Many representatives of Pacific Island countries at the UN climate conference are calling for a moratorium on new coal and other fossil fuel developments.
Environment Minister Josh Frydenberg will arrive at the UN climate conference in Germany next week keen to tout Australia's leadership on land use and developing low-emission technologies.
But with significant Pacific Island representation at the conference he could find himself instead answering questions about Australia's continued support of fossil fuels.
The word that's muttered around side events at COP23 when Australia is mentioned? Adani.
Long-time climate campaigner Anote Tong, who was Kiribati president for 13 years to 2016, says the Paris agreement was a wonderful achievement but sometimes he wonders whether all countries are serious about their commitments.
"If you're going to open another coal mine then you are not transitioning, you are lying to us," he told an audience at the conference on Bonn.
Mr Tong has personally visited several banks in Australia and around the world to ask them not to finance the mega Adani mine in Queensland.
He told AAP countries like Australia may well say they're meeting their emissions reduction targets, but if they kept supplying coal to other countries they are just exporting the problem.
"If it's not fossil fuels, if it's not coal, what else are you willing to put on the table in order to meet the commitments you have made?" he told AAP.
The Climate Action Network awarded Australia its Fossil of the Day on the conference's second day, citing approval of the Adani mine and possible government assistance with its financing.
Ahead of travelling to Germany, Mr Frydenberg said Australia strongly supported Fiji's presidency of the COP23 conference and the focus it has brought to the Pacific.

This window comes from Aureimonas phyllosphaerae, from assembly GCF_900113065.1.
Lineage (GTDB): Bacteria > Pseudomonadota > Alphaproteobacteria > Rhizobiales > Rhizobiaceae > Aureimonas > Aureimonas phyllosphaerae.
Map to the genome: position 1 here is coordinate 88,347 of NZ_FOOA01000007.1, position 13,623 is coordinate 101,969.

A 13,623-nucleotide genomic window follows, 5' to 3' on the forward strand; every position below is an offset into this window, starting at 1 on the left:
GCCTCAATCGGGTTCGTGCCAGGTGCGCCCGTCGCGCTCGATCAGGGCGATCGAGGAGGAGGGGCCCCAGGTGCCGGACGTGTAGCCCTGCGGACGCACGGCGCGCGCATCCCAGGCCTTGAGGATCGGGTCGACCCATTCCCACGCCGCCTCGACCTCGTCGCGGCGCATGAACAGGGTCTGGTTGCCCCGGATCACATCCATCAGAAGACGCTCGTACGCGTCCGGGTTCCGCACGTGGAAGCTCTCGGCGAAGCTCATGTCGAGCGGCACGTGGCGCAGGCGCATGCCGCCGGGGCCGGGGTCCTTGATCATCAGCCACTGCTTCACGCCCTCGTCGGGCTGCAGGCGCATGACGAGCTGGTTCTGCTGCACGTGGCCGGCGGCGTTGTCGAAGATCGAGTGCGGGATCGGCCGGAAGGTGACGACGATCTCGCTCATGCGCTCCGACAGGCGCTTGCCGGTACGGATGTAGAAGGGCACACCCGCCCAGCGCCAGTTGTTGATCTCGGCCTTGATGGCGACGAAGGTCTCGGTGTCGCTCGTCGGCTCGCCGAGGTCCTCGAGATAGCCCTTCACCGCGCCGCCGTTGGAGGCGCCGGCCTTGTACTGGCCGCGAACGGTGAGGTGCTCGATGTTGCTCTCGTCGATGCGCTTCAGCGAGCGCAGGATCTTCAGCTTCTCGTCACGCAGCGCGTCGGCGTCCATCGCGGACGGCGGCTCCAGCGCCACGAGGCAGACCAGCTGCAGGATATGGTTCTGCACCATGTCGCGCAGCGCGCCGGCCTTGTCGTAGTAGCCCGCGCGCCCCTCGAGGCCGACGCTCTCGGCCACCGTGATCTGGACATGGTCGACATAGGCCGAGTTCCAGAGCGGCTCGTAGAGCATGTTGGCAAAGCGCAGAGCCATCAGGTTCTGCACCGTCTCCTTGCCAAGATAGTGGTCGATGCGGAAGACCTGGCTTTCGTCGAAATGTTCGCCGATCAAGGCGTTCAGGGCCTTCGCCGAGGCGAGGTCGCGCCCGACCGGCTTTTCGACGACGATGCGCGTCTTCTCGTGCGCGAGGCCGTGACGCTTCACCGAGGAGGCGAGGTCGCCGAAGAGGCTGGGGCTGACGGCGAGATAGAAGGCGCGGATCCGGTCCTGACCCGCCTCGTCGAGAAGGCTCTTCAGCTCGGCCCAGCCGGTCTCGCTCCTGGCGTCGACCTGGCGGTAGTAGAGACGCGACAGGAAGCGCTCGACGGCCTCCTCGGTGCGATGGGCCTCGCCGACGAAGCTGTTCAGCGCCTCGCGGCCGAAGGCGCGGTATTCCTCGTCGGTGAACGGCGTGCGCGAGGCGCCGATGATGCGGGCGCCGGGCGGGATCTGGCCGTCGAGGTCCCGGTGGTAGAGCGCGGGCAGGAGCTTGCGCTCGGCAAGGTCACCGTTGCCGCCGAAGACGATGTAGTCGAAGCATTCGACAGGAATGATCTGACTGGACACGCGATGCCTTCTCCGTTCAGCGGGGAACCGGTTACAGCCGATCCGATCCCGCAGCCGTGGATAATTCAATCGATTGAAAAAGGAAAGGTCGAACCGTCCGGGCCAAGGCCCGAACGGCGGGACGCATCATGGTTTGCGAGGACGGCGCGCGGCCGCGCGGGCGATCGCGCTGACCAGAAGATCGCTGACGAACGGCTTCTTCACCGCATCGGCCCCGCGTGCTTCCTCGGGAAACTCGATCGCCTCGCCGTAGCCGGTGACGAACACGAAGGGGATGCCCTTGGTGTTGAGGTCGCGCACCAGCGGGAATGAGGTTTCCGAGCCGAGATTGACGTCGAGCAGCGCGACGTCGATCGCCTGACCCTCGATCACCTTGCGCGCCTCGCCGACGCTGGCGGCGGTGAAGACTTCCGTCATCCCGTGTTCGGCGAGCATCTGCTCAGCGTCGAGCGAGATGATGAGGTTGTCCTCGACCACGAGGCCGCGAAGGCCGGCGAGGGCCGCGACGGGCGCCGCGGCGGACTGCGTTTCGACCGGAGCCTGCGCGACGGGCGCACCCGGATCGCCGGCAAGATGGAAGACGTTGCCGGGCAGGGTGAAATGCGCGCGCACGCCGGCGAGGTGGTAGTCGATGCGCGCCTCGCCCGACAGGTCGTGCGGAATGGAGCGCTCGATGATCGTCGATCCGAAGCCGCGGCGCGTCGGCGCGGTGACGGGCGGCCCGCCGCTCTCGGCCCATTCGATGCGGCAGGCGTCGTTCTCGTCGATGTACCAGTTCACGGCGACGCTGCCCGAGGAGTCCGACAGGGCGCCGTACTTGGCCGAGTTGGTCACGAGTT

"Australia has a long and proud history of working with Pacific countries to build climate resilience and reduce the impact of climate-related disasters," he said, highlighting the government's $300 million spend to help avoid and adapt to climate change in the region.
Under Fiji's presidency, there have been many events where Pacific Islanders have shared stories of how climate change is affecting them already.
The beach they played on as a child that's disappearing. The villages that have had to relocate or be flooded by rising seas. The massive devastation wreaked by more frequent storms, like 2016's cyclone Winston that killed 44 people in Fiji.
Some Fijian activists joined a Greenpeace Germany action on Friday where they helped project the faces of Pacific Islanders onto the side of a coal-fired power station near Bonn with the message "Fossil-free future".
Pacific Island Development Forum secretary general Francois Martel says there has to be a complete shift in thinking if the world is to act fast enough to substantially slow climate change.
"Coal and fossil fuels have to be literally replaced and eliminated," he said.
"We know that to reach the 1.5 degrees Celsius (limit on warming) we really need to keep the coal in the ground."
He and Mr Tong are among those calling for a moratorium on new coal developments.
The Australia Institute's research director Rod Campbell said this also just makes good economic sense because it would keep prices high for existing coal mines, giving investors and communities a more predictable future.